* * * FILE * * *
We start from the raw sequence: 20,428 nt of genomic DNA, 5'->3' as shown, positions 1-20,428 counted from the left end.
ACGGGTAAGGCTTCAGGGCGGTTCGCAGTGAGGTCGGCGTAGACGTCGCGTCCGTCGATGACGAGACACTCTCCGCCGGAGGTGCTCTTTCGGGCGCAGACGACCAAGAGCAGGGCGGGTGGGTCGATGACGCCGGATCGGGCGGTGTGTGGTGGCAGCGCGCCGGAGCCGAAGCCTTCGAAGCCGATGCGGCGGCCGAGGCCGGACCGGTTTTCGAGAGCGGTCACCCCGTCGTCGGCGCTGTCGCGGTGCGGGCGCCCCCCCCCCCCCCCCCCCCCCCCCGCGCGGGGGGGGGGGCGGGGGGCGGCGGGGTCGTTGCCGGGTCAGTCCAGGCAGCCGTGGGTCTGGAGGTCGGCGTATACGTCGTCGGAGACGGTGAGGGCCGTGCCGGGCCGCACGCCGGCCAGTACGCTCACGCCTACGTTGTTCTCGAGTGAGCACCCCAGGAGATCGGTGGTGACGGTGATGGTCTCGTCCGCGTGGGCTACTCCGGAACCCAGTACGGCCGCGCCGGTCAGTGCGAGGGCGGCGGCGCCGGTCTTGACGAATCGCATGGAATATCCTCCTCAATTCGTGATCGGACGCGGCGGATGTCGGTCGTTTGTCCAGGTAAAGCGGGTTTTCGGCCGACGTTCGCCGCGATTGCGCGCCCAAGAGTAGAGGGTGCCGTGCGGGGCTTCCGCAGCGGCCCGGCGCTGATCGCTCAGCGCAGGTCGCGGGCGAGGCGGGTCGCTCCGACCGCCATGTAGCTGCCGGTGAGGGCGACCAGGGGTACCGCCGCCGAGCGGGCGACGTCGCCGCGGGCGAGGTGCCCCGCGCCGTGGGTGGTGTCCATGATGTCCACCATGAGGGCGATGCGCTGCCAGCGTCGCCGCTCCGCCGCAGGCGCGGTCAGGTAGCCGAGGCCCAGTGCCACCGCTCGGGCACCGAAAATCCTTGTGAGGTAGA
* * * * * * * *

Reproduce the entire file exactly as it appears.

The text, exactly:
We start from the raw sequence: 20,428 nt of genomic DNA, 5'->3' as shown, positions 1-20,428 counted from the left end.
ACGGGTAAGGCTTCAGGGCGGTTCGCAGTGAGGTCGGCGTAGACGTCGCGTCCGTCGATGACGAGACACTCTCCGCCGGAGGTGCTCTTTCGGGCGCAGACGACCAAGAGCAGGGCGGGTGGGTCGATGACGCCGGATCGGGCGGTGTGTGGTGGCAGCGCGCCGGAGCCGAAGCCTTCGAAGCCGATGCGGCGGCCGAGGCCGGACCGGTTTTCGAGAGCGGTCACCCCGTCGTCGGCGCTGTCGCGGTGCGGGCGCCCCCCCCCCCCCCCCCCCCCCCCCGCGCGGGGGGGGGGGCGGGGGGCGGCGGGGTCGTTGCCGGGTCAGTCCAGGCAGCCGTGGGTCTGGAGGTCGGCGTATACGTCGTCGGAGACGGTGAGGGCCGTGCCGGGCCGCACGCCGGCCAGTACGCTCACGCCTACGTTGTTCTCGAGTGAGCACCCCAGGAGATCGGTGGTGACGGTGATGGTCTCGTCCGCGTGGGCTACTCCGGAACCCAGTACGGCCGCGCCGGTCAGTGCGAGGGCGGCGGCGCCGGTCTTGACGAATCGCATGGAATATCCTCCTCAATTCGTGATCGGACGCGGCGGATGTCGGTCGTTTGTCCAGGTAAAGCGGGTTTTCGGCCGACGTTCGCCGCGATTGCGCGCCCAAGAGTAGAGGGTGCCGTGCGGGGCTTCCGCAGCGGCCCGGCGCTGATCGCTCAGCGCAGGTCGCGGGCGAGGCGGGTCGCTCCGACCGCCATGTAGCTGCCGGTGAGGGCGACCAGGGGTACCGCCGCCGAGCGGGCGACGTCGCCGCGGGCGAGGTGCCCCGCGCCGTGGGTGGTGTCCATGATGTCCACCATGAGGGCGATGCGCTGCCAGCGTCGCCGCTCCGCCGCAGGCGCGGTCAGGTAGCCGAGGCCCAGTGCCACCGCTCGGGCACCGAAAATCCTTGTGAGGTAGA